On the road with rangers from Europe and all over the world in the mountains of the Shebenik-Jablanica National Park in Albania. Time to talk: about what it means to be outdoors every day and sometimes at night, working to protect nature. On the excursion day of the European Ranger Congress, rangers from Europe and beyond tell us what makes them proud, what rangering means to them, what challenges are involved, but above all: why it is the best job in the world for them.

We march uphill on a muddy track. The fresh mountain air, views of the autumn-coloured mountain forests with its rocks and the conversations are great after a congress kick-off with intense discussions and numerous presentations. We are accompanied by Albanian rangers, including Fatmir Brazhda, director of the Elbasan protected area region where we are hiking, and Xhek Nezha, monitoring chief of the regional protected area administration.

“One of our main tasks here is to prevent illegal logging,” the two report. “90 percent of the population around this national park use wood for heating,” says Brazhda. Especially now, when energy prices are going off the charts, he and his colleagues are heavily working, even in night patrols. “We are out in pairs to protect ourselves from animals or even attacks by people we catch stealing wood.”

Every October, local residents are allowed to collect firewood in the national park free of charge

Brazhda and his colleagues understand the needs of the population in a region where the forests are no longer available to them for firewood or forestry work as source of income since the establishment of the national park in 2008. And so Brazhda reports with a smile about a compromise: “Every year in October, we have a project: For one month, the local residents are allowed to collect wood in the forests free of charge, which accumulates during forest management. We control the exports until November when no one is allowed in to collect wood.”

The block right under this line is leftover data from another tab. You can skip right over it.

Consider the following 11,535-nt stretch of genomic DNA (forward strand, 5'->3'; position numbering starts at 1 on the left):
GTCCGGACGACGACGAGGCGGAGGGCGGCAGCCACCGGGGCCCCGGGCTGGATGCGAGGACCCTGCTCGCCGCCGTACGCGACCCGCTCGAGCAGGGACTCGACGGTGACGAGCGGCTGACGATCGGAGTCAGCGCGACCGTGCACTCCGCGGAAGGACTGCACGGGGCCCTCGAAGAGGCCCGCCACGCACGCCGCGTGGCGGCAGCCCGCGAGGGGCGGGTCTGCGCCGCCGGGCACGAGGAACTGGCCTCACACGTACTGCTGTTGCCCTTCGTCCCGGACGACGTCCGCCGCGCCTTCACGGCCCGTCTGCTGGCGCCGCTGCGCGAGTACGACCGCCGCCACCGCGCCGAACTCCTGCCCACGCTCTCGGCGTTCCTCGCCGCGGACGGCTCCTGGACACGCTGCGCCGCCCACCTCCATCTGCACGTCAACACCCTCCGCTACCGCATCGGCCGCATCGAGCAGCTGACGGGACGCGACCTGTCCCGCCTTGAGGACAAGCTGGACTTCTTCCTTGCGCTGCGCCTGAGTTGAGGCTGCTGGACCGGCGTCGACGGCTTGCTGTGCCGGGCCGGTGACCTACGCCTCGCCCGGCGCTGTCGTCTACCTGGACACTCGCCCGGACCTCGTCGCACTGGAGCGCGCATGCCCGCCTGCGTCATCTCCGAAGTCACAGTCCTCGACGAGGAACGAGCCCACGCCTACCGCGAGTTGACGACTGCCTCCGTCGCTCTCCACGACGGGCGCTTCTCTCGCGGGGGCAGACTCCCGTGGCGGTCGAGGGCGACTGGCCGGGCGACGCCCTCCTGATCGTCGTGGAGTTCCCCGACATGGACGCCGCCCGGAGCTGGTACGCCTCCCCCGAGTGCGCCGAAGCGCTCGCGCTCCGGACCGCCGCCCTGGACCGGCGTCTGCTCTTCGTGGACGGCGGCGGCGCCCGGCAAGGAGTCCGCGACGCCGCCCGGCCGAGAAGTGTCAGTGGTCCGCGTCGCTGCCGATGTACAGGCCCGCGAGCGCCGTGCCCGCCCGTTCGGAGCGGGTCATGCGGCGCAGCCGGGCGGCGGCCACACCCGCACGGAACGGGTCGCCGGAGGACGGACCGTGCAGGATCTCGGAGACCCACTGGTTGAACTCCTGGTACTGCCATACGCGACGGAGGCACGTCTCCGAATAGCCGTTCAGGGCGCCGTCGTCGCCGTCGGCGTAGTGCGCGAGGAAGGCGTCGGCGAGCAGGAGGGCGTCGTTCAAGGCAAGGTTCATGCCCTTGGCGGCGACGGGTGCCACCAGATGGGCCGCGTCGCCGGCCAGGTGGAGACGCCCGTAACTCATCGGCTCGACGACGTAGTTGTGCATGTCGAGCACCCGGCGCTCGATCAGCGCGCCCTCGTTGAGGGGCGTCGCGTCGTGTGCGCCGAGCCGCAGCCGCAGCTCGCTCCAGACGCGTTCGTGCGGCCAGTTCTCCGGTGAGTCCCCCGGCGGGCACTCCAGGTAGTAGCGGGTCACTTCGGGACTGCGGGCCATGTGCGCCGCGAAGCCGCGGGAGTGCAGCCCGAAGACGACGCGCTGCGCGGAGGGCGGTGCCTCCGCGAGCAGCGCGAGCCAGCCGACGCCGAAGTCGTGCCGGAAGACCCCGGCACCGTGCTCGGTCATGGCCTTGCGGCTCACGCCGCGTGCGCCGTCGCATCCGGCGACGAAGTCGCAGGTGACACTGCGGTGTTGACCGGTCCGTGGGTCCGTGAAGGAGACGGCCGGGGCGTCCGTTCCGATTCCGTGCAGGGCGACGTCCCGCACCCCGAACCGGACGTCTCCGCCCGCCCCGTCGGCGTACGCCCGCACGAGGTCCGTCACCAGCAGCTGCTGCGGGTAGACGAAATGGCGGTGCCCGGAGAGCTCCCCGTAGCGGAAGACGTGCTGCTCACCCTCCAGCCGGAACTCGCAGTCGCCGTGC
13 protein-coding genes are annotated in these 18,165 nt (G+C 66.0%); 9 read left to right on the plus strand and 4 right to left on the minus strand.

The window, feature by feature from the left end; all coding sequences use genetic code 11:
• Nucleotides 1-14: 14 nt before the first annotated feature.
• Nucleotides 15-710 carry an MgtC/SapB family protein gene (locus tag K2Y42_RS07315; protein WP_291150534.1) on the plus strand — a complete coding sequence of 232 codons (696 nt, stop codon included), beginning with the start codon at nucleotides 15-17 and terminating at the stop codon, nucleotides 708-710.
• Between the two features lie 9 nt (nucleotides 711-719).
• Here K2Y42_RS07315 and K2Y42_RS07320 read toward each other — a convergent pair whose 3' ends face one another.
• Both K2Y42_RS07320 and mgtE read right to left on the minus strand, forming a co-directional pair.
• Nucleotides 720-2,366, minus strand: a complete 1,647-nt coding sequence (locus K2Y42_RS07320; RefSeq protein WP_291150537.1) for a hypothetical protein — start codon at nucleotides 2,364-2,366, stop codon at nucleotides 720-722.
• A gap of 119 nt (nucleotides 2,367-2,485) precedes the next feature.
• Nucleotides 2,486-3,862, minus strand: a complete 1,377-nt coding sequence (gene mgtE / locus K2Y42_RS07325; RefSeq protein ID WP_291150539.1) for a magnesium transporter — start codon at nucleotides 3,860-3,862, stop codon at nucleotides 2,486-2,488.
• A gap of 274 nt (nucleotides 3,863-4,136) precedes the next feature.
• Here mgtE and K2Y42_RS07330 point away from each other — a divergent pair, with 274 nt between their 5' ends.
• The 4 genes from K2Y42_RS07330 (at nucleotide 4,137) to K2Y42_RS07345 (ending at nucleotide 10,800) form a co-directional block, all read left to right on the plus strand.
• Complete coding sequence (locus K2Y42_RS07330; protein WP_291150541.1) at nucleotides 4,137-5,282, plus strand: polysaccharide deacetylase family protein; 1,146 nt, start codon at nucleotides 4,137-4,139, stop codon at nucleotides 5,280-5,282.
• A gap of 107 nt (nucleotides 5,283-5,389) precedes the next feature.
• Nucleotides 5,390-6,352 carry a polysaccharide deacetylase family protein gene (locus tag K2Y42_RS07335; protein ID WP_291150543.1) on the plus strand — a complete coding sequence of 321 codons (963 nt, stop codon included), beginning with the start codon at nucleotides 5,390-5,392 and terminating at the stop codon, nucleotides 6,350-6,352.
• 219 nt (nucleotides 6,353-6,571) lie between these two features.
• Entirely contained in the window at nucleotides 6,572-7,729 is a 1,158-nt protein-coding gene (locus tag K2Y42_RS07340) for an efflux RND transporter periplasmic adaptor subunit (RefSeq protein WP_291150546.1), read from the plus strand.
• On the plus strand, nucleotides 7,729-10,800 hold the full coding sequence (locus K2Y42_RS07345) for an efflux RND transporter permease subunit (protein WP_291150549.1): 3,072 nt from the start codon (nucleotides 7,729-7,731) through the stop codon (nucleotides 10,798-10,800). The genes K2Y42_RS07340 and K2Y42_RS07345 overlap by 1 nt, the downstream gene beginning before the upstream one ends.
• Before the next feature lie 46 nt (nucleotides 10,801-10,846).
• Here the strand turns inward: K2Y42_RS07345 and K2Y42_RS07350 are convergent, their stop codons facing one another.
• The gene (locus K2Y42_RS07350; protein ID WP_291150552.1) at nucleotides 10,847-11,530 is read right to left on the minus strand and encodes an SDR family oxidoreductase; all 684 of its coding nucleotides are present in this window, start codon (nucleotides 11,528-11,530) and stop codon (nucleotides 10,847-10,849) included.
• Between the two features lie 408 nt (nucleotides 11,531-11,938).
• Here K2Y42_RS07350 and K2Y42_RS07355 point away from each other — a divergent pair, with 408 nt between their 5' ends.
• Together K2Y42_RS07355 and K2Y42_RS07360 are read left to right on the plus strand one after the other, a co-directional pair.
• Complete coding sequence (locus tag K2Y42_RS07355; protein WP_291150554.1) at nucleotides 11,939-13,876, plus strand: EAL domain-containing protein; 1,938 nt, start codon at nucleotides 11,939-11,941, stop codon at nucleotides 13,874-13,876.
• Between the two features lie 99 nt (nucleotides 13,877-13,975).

The ranger stops at a mountain river. He has to speak loudly so that his colleagues from all corners of Europe and the world can hear him above the rush of water. “In 2017, these primeval beech forests on around 2,300 hectares of the national park were declared a UNESCO Natural Heritage Site,” he explains, pointing to the colourful forests.

Protecting nature without excluding people: A challenge for all rangers

Protecting Europe’s natural treasures while involving the people: This is the balancing act Albania’s rangers are facing just like the vast majority of the congress participants. But how do the rangers themselves see it? What is it about being a ranger? Borja Díaz, a ranger from the Spanish Basque Country, offers a quick answer: “For me, being a ranger means being paid to live a dream.”

Photos ©Krosnoff Media

Of course, his work does not run without conflict either: just a few days after the congress, he and his colleagues back home were working day and night to put out forest fires. But here, among so many people who are out in the protected areas every day for their conservation, education for sustainable development, combating poaching or timber theft, visitor and catastrophe management along with many other tasks, pride and happiness outweigh the many conflicts of the ranger profession. “For me, it is an honour to be able to work for the protection of nature like this here – a dream came true,” a Croatian ranger puts it.

Congress content accelerates knowledge transfer and helps rangers out in the field

This nature is also about preserving habitats that enable biodiversity. The impressive traces of a larger representative are enthusiastically captured by the camera lenses: a pile of bear droppings lies in the middle of the muddy path, not far from a few houses with cows in front. In the rarest of cases, conflicts between wildlife and rangers as their protectors and livestock keepers can be settled with spirits, as we are served by Albanian rangers at the end of the excursion.

But ideas for improved monitoring of large carnivores and other wildlife species, involvement of the population through junior rangers and community projects and, above all, stronger cooperation between rangers for more knowledge transfer and support were plentiful on the other days of the congress. We hope that many of them will be implemented and help the Albanian rangers as well as their European colleagues in their challenges out in the field.

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